supporting evidence for my mirror theory came from that afternoon at my friend bill's house. going through the trash in his parent's bathroom (i didn't ask) he'd found an empty eye shadow compact with a mirror on the inside lid. his first idea for it involved a laser, like you know, that one thing? you had to have seen it. it was on TV. remember that one thing, with the mirror, and the laser? and all he had to do was - that thing with the - he needed the other thing. i don't have the other thing, bill told me, and i don't know where to get one. i didn't either. the laser hadn't worked out and he was feeling resentful, so by the time i showed up the project had devolved into throwing the compact as hard as possible onto the brick patio over and over again. he'd done it a bunch of times, i tried it a bunch more times, he tried it a few times after that, i jumped on it a couple times for good measure. thing wouldn't break. the plastic exterior shell was a mess, but the mirror remained uncorrupted. god, it was miraculous. clearly, this consumer-end mirror manufactured after the sixties was indestructible, and i told bill as much. david horowitz said. bill wanted to run a few more tests but needed to secure funding, which would take some time. he wasn't getting an allowance that month as a consequence for something he'd done. i didn't ask. maybe it involved digging through his parent's bathroom trash?

    we quit the mirror busting initiative for the afternoon, but later that summer bill told me that he'd hit it with a sledgehammer, put it in the freezer and then in boiling water right away, paid the stoner kid down the street three dollars to run over it with his van, twice, mirror wouldn't break. he really wanted to show me that not broken mirror, he said, but then his family was visiting his grandma in florida and he accidentally kicked it down a rainwater sewer so probably it got ate by an alligator. even at the time, i suspected aspects of this story were somewhat enhanced, but that's why bill and me hung out. we preferred one another's enhancements.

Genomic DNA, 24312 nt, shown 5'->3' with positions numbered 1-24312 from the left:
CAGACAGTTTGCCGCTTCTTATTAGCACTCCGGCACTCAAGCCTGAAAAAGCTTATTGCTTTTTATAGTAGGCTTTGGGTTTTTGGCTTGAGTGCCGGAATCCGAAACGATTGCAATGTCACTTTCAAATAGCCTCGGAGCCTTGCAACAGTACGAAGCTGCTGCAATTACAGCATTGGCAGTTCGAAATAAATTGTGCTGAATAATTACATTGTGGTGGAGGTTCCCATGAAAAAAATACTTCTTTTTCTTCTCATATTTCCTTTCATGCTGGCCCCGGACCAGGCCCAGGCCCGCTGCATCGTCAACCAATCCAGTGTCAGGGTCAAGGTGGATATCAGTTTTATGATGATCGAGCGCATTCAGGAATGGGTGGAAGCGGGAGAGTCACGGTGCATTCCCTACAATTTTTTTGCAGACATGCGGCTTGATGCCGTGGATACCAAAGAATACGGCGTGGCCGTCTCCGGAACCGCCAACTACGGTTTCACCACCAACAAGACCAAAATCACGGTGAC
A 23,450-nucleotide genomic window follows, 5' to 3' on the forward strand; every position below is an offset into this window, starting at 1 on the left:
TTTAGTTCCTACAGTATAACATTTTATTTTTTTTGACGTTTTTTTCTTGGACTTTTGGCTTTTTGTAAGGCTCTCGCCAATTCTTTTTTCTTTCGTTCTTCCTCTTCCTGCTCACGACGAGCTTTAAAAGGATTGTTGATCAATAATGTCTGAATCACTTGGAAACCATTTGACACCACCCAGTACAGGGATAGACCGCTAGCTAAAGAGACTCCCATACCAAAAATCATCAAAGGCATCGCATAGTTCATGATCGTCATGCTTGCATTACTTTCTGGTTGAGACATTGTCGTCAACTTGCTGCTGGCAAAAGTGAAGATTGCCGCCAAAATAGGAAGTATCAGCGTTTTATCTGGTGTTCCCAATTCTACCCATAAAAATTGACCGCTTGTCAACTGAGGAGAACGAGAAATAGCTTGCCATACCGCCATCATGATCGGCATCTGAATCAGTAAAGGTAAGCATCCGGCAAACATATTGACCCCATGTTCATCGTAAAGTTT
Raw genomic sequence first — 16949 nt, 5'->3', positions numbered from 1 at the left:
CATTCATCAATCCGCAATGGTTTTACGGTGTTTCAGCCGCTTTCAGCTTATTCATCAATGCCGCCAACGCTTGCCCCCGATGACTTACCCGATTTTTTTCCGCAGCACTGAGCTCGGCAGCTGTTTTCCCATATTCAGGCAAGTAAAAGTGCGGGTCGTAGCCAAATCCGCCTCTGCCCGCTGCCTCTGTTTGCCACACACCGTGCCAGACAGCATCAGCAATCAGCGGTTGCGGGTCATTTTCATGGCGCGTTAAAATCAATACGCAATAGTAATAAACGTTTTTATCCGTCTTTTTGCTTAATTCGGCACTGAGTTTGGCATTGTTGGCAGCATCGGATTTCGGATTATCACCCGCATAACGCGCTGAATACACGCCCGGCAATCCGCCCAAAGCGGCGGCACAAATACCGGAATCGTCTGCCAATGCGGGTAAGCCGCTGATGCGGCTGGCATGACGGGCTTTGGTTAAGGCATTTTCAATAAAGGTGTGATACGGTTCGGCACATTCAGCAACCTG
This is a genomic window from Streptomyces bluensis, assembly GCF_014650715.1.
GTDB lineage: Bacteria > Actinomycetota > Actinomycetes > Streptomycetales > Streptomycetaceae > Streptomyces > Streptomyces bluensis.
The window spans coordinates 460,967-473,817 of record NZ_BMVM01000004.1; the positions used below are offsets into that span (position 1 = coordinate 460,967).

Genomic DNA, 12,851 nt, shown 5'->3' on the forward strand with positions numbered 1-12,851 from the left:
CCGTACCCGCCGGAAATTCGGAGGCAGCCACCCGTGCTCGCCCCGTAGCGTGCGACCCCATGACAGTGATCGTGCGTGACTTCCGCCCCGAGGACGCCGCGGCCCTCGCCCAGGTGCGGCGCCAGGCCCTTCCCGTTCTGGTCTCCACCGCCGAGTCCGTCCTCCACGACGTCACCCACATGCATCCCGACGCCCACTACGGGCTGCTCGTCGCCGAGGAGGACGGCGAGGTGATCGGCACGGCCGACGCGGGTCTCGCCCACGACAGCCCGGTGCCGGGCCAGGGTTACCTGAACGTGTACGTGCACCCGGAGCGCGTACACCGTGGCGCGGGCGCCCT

i preferred richard's enhancements, too. the summer i turned seventeen, it rained and it rained and it rained. it rained, so i read, it rained and i read, i read like i'd never read before. all of a sudden, books were different again, or maybe: i was different again. i'd developed extrasensory perception. my center of gravity understood itself on the ceiling.

    when did i bring home this funny orange mass market with the charmingly contrived cover from the library swap rack? i unnecessarily concealed the title from my mother, who'd never once demanded i account for anything i read. i know it had been stowed for at least a year, spine to the wall on a shelf above my bedroom's sight line, long enough for me to (at least functionally) forget it was in my possession, but i wasn't sure when i'd brought it home.